In scleroderma (systemic sclerosis, SSc), an autoimmune disorder in which excessive extracellular matrix is deposited in skin and internal organs, one of the suggested contributory factors to the development of fibrosis is a decrease in collagenase activity that may be related to levels of serum tissue inhibitors of metalloproteinases 1 (TIMP-1). We recently reported that the serum TIMP-1 levels in SSc patients were elevated compared with normal controls. To determine the biologic significance of TIMP-1 in SSc, we compared the proliferative effects of TIMP-1 between normal and SSc fibroblasts. TIMP-1 showed significant mitogenic activity for both normal and SSc fibroblasts. The mitogenic responses to TIMP-1 (33-100 ng/ml) in SSc fibroblasts, however, were significantly greater than those in normal controls and were completely neutralized in the presence of anti-TIMP-1 IgG. Moreover, anti-TIMP-1 IgG partially but significantly blocked the basal mitogenic activities of SSc fibroblasts. SSc fibroblasts produced increased amounts of TIMP-1 relative to normal fibroblasts, as confirmed by western blotting, ELISA, and RT-PCR techniques. In contrast, transforming growth factor β1 (TGF-β1) upregulated TIMP-1 production in normal fibroblasts but not in SSc fibroblasts with elevated spontaneous secretion of TIMP-1. These observations suggest that TIMP-1 may play an important role as an autocrine growth factor in the fibrotic process in SSc.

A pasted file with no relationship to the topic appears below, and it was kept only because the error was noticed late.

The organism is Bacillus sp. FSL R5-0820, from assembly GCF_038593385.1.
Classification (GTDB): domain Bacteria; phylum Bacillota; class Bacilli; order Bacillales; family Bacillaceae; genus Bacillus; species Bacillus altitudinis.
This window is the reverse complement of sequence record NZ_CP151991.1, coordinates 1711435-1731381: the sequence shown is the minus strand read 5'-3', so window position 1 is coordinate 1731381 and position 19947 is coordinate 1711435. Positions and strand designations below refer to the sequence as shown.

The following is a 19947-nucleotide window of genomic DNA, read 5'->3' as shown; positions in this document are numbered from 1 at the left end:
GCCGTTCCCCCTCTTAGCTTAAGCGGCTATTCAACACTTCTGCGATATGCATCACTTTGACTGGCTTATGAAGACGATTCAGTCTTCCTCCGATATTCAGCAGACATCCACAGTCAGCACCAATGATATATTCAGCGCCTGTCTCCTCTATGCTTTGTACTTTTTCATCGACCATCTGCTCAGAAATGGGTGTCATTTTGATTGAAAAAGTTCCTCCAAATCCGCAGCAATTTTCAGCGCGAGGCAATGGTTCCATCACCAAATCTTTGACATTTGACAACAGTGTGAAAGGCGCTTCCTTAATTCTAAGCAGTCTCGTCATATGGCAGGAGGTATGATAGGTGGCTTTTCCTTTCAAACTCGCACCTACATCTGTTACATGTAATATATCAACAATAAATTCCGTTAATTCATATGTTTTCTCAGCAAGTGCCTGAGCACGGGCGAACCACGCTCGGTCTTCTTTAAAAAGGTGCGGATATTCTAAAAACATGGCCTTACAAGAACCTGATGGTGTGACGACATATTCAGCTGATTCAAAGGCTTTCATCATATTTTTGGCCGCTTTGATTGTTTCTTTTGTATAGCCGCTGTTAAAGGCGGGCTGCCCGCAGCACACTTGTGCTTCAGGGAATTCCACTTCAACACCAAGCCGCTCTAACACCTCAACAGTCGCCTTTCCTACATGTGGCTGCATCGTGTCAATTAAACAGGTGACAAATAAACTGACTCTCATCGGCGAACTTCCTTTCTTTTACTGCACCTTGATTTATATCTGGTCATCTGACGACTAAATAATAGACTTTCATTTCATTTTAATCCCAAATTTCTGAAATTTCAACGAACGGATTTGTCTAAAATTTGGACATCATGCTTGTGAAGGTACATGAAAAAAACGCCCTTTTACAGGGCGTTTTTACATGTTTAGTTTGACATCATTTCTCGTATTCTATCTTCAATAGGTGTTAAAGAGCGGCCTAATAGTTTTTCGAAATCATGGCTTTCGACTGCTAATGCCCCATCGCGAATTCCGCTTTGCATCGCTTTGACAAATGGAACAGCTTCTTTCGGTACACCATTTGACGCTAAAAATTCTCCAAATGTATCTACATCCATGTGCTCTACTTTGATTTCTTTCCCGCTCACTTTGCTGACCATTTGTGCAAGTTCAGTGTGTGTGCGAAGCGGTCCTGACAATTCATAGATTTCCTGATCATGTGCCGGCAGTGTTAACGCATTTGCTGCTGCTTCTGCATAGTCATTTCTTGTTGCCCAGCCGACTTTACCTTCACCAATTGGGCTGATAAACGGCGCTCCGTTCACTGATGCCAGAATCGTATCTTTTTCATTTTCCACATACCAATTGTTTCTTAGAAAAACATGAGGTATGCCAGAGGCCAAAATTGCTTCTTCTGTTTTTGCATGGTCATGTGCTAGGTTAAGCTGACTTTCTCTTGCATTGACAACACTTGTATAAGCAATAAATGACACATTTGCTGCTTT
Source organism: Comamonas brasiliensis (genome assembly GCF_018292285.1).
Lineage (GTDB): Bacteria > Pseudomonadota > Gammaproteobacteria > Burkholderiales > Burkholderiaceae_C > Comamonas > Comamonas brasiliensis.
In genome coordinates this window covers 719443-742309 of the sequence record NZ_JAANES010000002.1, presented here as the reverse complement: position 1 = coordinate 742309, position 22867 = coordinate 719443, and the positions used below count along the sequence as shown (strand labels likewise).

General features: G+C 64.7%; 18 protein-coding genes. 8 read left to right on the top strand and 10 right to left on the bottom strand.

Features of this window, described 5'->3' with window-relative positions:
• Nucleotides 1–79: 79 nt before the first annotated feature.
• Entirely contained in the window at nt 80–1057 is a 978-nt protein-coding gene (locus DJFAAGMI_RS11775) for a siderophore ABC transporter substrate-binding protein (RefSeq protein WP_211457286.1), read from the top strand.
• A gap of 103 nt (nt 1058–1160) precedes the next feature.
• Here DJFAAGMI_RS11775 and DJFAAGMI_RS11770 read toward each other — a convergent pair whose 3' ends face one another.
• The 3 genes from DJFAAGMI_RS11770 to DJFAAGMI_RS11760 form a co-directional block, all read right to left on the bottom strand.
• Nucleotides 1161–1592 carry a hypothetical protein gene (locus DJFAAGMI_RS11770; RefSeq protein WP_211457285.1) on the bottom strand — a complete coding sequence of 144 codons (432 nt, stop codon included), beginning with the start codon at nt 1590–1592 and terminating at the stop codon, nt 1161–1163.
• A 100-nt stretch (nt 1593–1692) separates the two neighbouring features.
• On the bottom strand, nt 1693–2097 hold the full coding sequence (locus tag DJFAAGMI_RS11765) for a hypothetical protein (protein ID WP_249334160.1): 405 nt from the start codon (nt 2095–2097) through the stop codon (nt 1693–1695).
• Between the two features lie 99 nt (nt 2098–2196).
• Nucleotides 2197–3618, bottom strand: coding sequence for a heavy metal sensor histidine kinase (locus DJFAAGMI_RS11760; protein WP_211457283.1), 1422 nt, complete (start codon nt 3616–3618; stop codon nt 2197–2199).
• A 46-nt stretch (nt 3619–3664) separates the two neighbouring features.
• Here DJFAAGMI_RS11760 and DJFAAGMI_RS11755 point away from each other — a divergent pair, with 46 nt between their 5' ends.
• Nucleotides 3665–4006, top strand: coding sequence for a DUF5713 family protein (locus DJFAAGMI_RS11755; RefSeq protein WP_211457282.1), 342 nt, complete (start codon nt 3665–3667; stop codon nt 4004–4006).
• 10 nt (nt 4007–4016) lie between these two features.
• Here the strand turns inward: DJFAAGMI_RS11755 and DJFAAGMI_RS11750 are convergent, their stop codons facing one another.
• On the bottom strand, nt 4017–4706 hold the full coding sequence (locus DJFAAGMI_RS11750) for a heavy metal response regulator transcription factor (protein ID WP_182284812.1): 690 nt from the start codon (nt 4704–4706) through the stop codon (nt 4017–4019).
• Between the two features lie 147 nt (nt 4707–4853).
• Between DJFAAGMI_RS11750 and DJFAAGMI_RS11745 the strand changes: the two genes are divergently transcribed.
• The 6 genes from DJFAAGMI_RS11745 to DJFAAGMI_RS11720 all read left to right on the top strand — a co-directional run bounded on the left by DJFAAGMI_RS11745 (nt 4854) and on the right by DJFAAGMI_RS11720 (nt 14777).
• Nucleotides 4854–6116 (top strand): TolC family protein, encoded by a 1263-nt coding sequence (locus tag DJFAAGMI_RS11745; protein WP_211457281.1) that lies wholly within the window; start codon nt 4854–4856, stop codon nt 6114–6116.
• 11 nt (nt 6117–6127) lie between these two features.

All Science Journal Classification (ASJC) codes
- Molecular Biology
- Cell Biology